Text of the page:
It’s crazy to think that you can snap a six-game losing streak on Feb. 7, win for just the sixth time in your past 21 games, and find yourself two points out of a wild-card spot.
Such is the way in the mild, mild West, and the Edmonton Oilers won’t apologize to anyone. They played a very complete game on the road Thursday, winning 4-1 at Minnesota to breathe some much-needed oxygen into their playoff hopes.
It’s not rocket science: You get a little early luck, clean up the defensive zone, mix in some excellent goaltending by Cam Talbot, win most of the physical battles, then combine all of that with a power play that has been lethal of late.
Sure, the news that captain Mikko Koivu has been lost for the season was a body blow for the Wild. But that’s even more reason to believe, when you get to play a team within hours of them hearing news like that. You’ve got to win those games, and the Oilers did what it took Thursday night in Minny.
Here are few thoughts on that:
It always takes a few games for a player to regain form after an injury, and this was only Oscar Klefbom’s second game back after missing 21 games with a broken pinkie finger on his left hand. But he looked very much like the Oilers’ lead defensive dog in his own zone, playing a heavy, steady game for a team-leading 23:55 of ice time.
What you notice with Klefbom is he has the size and courage to win the battle, but then the skill to make the right play once the puck is on his stick. Too many Oilers defencemen have just one of those qualities without the other, so they’ll win a battle then give the puck away, or not win the battle at all.
“This just shows you what Klefbom is worth to this hockey club,” head coach Ken Hitchcock told reporters in Minnesota after the game. “You get a player back who’s that dominant, it’s an awfully good feeling for the team.”
We’ve said it before: When the top D-man goes down, everyone else has to play too many minutes. Against the Wild, Klefbom’s 23-plus minutes positioned Darnell Nurse (22:16) and Adam Larsson (21:13) into realistic minutes, and kept Kris Russell (19:52) where he should be — below 20 minutes.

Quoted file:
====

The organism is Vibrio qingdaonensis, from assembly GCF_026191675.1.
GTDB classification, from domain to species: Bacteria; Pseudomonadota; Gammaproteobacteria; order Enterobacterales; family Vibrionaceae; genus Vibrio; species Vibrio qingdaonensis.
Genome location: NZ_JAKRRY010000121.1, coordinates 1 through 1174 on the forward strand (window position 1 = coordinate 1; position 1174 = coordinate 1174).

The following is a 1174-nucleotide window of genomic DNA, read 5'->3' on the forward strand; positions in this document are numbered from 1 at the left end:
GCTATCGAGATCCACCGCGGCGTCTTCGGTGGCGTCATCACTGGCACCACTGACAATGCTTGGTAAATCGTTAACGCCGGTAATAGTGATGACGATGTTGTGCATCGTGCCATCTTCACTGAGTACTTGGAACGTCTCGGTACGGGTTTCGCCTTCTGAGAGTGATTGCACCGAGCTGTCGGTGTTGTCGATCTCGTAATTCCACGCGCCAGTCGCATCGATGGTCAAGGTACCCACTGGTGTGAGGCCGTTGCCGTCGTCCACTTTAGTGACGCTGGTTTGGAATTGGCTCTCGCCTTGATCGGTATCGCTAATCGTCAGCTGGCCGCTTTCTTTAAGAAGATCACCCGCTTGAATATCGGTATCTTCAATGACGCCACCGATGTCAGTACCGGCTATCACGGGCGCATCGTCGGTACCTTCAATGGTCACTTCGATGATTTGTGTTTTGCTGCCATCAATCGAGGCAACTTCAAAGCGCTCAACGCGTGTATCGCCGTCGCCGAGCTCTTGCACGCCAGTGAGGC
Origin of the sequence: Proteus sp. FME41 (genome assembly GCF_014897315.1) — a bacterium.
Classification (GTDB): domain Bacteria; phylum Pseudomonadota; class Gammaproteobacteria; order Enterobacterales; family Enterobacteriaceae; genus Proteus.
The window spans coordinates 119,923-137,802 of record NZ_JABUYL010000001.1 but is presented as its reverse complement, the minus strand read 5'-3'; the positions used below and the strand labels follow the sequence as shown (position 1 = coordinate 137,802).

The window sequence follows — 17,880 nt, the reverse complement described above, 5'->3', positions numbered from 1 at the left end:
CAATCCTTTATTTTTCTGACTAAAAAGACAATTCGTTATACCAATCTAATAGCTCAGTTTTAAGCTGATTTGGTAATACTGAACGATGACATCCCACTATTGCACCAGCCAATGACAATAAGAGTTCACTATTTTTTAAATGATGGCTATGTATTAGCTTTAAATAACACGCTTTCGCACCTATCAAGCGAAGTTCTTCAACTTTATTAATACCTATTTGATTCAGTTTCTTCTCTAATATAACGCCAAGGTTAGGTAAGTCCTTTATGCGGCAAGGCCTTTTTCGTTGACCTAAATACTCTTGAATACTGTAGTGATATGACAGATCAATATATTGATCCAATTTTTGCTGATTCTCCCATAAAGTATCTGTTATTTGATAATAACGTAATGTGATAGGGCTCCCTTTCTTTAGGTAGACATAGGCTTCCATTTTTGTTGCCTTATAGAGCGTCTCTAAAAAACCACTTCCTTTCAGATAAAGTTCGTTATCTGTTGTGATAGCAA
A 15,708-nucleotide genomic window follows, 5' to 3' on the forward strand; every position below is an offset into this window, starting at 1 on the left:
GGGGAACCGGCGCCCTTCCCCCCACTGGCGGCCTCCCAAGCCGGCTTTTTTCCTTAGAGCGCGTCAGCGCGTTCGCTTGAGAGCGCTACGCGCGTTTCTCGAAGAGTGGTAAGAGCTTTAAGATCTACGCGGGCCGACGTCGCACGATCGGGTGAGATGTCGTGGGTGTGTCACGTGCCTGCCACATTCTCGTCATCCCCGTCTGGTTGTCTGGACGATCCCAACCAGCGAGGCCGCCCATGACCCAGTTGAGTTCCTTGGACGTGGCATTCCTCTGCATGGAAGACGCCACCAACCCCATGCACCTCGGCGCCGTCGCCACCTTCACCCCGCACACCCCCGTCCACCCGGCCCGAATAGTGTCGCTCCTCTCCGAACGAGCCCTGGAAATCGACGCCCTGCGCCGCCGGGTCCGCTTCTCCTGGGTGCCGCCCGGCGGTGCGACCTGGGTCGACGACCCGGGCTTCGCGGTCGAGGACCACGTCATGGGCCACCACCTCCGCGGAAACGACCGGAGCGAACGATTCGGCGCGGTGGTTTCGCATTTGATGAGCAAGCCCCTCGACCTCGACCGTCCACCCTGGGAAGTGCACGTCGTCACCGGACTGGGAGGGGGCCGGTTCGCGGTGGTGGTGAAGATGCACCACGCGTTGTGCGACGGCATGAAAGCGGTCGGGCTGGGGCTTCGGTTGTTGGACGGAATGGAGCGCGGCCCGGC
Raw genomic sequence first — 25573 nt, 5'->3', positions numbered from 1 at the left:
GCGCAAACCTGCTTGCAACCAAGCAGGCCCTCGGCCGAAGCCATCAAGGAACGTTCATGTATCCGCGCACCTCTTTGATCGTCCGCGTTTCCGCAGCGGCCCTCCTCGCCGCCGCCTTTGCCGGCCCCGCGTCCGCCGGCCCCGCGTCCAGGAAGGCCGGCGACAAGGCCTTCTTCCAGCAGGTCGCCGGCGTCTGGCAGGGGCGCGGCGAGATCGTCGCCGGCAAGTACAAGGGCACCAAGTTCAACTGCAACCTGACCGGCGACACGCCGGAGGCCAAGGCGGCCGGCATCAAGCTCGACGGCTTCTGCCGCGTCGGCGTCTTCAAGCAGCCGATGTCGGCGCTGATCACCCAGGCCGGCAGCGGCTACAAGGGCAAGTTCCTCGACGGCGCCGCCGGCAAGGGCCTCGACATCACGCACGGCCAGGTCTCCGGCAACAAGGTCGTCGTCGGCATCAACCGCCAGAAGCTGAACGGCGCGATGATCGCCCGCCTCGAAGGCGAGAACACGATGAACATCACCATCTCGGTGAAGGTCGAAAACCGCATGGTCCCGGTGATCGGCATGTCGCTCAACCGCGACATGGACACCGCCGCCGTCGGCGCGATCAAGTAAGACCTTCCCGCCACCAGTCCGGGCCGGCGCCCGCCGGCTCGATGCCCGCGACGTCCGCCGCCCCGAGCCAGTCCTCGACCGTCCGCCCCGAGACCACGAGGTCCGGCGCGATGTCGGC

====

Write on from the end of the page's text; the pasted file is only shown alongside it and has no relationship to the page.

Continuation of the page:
And the third pairing was in the mid-teens. Perfect.
It’s been a rough week for Talbot, who had a fantastic 40 minutes versus Chicago on Tuesday before succumbing to goalie abuse, as the Oilers broke down in front of him like an old Skoda on a 33-degree day.
Talbot was pulled, had some choice words for Hitchcock on his way to the room, and we suspect that the reason Hitchcock went right back to Talbot on Thursday is that — on second thought — he decided that hook against Chicago was a bit unfair.
This time, Talbot gave his team the same level for 60 minutes, and his team gave him 60 minutes of proper defensive-zone coverage in return. It’s a workable combination, eh?
“This was a good team win. We needed this one,” Talbot said after the game. “Huge for our confidence.”
Devan Dubnyk whiffed on Darnell Nurse’s early, long slapper as the first shot of the game went into the opponent’s net, a welcome change for Edmonton. It was a lucky goal, the type the Oilers haven’t seen much of lately.
At the other end, Talbot was allowed to simply make all the saves that would be expected of him, and not asked to steal five or six sure-fire scoring chances due to sloppy defensive work in front of him. With two huge stops on Mikael Granlund in the final moments of the game, we’d bet Talbot will take the fourth start in five games since the All-Star break, when San Jose comes to town Sunday. And the newly-signed Mikko Koskinen will sit.
“I don’t care which guy it is who gets on a roll. He’s the guy who is going to play,” Hitchcock said.
With a power play this hot, it shouldn’t take much for Edmonton to get to three goals every night.
Leon Draisaitl (32 goals) and Connor McDavid (31) make Edmonton the only club in the NHL with two 30-goal scorers. McDavid (31-49-80) is one point behind Nikita Kucherov in the Art Ross race, while Draisaitl (32-34-66) is seventh.
The power play has scored five times in its past 11 chances. So the goals are there, to the point where it shouldn’t take a ton of support scoring to win games.
The problem? This was just the second time in eight games the penalty kill was perfect, and of course, the goals-against at five-on-five has left Edmonton in a position where they need four or five goals to win.
With Klefbom back, it’s time to lock down defensively. Give the goalies a chance to be the best netminder in the game, and you never know what could happen.